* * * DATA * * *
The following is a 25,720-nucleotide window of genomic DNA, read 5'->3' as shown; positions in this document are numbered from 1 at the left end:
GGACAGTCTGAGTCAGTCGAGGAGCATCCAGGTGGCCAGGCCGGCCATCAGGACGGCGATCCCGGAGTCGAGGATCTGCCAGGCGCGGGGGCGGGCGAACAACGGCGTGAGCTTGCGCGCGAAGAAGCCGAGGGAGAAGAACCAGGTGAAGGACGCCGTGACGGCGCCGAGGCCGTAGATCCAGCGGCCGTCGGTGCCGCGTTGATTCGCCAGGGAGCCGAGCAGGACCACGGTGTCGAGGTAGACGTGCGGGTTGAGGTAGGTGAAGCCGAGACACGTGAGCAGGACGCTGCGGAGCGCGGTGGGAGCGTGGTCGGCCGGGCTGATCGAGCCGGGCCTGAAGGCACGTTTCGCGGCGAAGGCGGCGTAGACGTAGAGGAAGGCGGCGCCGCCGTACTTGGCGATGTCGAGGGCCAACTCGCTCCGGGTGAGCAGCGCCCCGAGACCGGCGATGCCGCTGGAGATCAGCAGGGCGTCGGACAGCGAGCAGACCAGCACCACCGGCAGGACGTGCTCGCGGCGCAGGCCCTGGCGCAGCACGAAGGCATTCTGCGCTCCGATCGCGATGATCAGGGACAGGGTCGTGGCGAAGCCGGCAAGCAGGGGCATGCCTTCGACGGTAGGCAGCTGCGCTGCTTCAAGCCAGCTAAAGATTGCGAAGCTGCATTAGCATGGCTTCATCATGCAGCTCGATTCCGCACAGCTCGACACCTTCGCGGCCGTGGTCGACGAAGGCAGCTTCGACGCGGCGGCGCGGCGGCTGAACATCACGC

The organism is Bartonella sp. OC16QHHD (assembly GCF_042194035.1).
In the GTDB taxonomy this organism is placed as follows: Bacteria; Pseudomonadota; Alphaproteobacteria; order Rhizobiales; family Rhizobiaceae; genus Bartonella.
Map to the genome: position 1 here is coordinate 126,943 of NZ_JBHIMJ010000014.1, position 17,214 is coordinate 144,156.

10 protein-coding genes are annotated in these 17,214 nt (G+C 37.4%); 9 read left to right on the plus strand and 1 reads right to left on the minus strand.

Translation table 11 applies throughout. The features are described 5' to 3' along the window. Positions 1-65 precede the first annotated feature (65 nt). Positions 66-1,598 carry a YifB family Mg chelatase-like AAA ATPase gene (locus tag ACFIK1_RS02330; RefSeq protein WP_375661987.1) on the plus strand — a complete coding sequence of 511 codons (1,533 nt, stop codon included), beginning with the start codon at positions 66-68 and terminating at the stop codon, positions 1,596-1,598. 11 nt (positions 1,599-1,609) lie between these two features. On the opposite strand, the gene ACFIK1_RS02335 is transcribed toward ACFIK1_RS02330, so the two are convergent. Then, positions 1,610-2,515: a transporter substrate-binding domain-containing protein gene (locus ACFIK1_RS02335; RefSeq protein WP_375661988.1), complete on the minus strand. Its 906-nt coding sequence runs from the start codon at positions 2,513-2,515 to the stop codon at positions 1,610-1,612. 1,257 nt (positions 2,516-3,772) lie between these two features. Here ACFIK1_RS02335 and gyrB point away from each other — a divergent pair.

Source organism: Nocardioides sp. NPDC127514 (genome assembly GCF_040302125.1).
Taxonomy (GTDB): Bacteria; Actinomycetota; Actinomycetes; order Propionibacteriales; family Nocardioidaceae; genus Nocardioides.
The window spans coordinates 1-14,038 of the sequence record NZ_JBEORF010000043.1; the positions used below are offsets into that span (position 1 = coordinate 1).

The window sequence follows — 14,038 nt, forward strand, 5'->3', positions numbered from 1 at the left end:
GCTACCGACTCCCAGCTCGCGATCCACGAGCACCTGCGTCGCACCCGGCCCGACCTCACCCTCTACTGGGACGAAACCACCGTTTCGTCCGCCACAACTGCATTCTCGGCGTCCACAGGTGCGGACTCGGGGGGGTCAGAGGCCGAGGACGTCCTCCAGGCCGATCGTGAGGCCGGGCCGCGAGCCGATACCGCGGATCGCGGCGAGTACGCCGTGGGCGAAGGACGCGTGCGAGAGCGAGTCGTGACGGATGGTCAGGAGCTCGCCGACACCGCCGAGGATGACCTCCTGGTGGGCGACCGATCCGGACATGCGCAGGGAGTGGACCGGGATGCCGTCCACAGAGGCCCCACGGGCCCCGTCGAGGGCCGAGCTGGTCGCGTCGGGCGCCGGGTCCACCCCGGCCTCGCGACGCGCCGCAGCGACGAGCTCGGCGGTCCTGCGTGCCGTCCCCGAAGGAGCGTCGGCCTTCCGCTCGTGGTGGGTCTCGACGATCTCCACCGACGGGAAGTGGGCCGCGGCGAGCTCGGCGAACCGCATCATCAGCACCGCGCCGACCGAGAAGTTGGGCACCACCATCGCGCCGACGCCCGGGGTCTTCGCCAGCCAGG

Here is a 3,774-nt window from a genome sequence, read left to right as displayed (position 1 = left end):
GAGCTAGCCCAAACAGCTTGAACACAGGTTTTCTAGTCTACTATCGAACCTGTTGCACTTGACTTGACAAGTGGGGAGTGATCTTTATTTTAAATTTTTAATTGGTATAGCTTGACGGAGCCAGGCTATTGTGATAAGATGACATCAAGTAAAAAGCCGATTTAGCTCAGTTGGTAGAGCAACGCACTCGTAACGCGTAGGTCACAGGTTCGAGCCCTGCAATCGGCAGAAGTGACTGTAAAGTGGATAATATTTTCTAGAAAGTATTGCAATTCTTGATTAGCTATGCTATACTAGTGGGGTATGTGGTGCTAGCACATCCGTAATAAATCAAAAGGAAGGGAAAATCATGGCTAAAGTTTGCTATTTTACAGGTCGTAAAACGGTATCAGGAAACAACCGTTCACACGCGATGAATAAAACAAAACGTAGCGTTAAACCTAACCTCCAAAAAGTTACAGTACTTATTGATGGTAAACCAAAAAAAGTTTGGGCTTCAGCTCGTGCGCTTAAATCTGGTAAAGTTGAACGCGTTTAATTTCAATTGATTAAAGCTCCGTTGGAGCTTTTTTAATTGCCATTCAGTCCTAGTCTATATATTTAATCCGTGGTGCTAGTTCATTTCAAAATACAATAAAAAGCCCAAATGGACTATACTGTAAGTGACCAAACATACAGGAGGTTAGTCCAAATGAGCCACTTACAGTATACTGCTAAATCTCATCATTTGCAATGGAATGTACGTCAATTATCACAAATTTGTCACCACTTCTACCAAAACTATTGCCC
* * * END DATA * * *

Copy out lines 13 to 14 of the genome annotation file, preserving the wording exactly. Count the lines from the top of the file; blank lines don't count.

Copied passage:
Here is a 3,774-nt window from a genome sequence, read left to right as displayed (position 1 = left end):
GAGCTAGCCCAAACAGCTTGAACACAGGTTTTCTAGTCTACTATCGAACCTGTTGCACTTGACTTGACAAGTGGGGAGTGATCTTTATTTTAAATTTTTAATTGGTATAGCTTGACGGAGCCAGGCTATTGTGATAAGATGACATCAAGTAAAAAGCCGATTTAGCTCAGTTGGTAGAGCAACGCACTCGTAACGCGTAGGTCACAGGTTCGAGCCCTGCAATCGGCAGAAGTGACTGTAAAGTGGATAATATTTTCTAGAAAGTATTGCAATTCTTGATTAGCTATGCTATACTAGTGGGGTATGTGGTGCTAGCACATCCGTAATAAATCAAAAGGAAGGGAAAATCATGGCTAAAGTTTGCTATTTTACAGGTCGTAAAACGGTATCAGGAAACAACCGTTCACACGCGATGAATAAAACAAAACGTAGCGTTAAACCTAACCTCCAAAAAGTTACAGTACTTATTGATGGTAAACCAAAAAAAGTTTGGGCTTCAGCTCGTGCGCTTAAATCTGGTAAAGTTGAACGCGTTTAATTTCAATTGATTAAAGCTCCGTTGGAGCTTTTTTAATTGCCATTCAGTCCTAGTCTATATATTTAATCCGTGGTGCTAGTTCATTTCAAAATACAATAAAAAGCCCAAATGGACTATACTGTAAGTGACCAAACATACAGGAGGTTAGTCCAAATGAGCCACTTACAGTATACTGCTAAATCTCATCATTTGCAATGGAATGTACGTCAATTATCACAAATTTGTCACCACTTCTACCAAAACTATTGCCC